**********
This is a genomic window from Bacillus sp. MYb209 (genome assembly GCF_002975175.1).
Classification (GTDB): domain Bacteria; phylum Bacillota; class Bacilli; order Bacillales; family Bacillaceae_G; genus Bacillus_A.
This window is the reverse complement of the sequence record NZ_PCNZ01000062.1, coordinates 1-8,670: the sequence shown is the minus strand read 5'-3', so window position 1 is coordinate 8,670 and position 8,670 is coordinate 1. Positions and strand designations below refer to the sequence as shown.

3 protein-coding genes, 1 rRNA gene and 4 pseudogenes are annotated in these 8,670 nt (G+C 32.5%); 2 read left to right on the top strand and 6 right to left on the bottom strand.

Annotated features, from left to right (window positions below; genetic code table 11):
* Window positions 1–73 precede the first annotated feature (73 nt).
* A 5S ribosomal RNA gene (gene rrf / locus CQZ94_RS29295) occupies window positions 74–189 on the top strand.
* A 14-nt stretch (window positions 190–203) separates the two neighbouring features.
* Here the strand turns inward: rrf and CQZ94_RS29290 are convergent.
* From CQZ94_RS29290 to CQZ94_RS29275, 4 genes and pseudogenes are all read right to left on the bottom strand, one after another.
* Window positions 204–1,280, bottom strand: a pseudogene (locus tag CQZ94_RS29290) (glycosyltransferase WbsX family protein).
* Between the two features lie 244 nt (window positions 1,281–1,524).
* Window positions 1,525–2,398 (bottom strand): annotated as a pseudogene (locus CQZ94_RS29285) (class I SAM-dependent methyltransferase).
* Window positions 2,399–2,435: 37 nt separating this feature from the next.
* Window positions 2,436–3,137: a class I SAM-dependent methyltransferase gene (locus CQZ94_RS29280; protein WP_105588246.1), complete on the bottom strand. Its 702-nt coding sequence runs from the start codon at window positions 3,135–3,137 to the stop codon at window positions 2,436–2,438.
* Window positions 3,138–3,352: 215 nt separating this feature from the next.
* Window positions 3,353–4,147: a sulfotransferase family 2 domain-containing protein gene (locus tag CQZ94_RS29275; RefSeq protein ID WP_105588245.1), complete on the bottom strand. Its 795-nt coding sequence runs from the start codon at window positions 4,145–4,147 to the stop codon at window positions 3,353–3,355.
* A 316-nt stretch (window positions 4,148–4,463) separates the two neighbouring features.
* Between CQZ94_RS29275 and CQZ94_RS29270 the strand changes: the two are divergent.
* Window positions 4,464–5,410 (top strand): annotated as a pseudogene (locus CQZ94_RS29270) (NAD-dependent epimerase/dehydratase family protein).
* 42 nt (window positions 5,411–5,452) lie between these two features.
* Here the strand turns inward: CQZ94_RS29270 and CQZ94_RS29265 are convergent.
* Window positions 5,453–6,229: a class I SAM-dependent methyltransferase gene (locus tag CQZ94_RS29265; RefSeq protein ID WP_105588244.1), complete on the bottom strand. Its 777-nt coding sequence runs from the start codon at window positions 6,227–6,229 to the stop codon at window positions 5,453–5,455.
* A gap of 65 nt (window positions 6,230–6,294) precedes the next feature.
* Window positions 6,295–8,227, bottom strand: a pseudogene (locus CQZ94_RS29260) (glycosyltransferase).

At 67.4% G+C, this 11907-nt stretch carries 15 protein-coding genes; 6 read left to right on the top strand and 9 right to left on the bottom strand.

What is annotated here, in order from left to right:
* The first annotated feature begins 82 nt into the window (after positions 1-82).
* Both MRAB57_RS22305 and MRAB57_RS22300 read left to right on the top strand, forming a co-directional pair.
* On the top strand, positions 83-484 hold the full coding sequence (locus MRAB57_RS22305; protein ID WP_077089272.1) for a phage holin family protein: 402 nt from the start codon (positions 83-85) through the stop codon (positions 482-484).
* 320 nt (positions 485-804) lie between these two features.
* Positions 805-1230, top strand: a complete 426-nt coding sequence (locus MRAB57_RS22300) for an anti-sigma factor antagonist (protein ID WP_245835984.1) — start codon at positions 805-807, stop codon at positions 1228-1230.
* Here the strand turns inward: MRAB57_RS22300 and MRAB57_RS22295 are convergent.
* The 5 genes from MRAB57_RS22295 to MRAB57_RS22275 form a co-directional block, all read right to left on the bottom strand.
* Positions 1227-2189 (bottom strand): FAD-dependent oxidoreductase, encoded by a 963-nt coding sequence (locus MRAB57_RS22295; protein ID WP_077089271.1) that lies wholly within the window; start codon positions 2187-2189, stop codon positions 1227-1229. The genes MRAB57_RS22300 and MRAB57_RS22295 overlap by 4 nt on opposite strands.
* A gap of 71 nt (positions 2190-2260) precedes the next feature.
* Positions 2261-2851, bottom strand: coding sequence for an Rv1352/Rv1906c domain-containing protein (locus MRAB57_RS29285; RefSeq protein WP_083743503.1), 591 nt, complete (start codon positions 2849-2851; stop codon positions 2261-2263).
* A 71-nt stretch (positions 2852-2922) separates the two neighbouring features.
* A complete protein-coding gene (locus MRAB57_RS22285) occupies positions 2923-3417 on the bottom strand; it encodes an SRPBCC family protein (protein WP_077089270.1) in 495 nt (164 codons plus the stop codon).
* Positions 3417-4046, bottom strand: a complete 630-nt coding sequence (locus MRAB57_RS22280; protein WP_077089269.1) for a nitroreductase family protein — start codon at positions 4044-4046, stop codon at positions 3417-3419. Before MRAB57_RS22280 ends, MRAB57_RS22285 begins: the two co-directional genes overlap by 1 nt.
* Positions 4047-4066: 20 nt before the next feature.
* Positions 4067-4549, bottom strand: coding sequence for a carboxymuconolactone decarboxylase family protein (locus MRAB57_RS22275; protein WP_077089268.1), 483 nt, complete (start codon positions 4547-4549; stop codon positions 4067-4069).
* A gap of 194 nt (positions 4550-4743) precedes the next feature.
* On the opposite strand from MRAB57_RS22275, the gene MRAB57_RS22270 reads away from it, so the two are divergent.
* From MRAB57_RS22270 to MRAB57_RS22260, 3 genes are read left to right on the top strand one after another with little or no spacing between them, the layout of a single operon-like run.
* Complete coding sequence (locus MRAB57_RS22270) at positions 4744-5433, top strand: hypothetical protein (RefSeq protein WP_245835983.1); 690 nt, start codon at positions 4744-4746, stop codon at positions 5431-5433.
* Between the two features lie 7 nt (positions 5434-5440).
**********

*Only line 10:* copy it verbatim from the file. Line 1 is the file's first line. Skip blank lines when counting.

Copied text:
* From CQZ94_RS29290 to CQZ94_RS29275, 4 genes and pseudogenes are all read right to left on the bottom strand, one after another.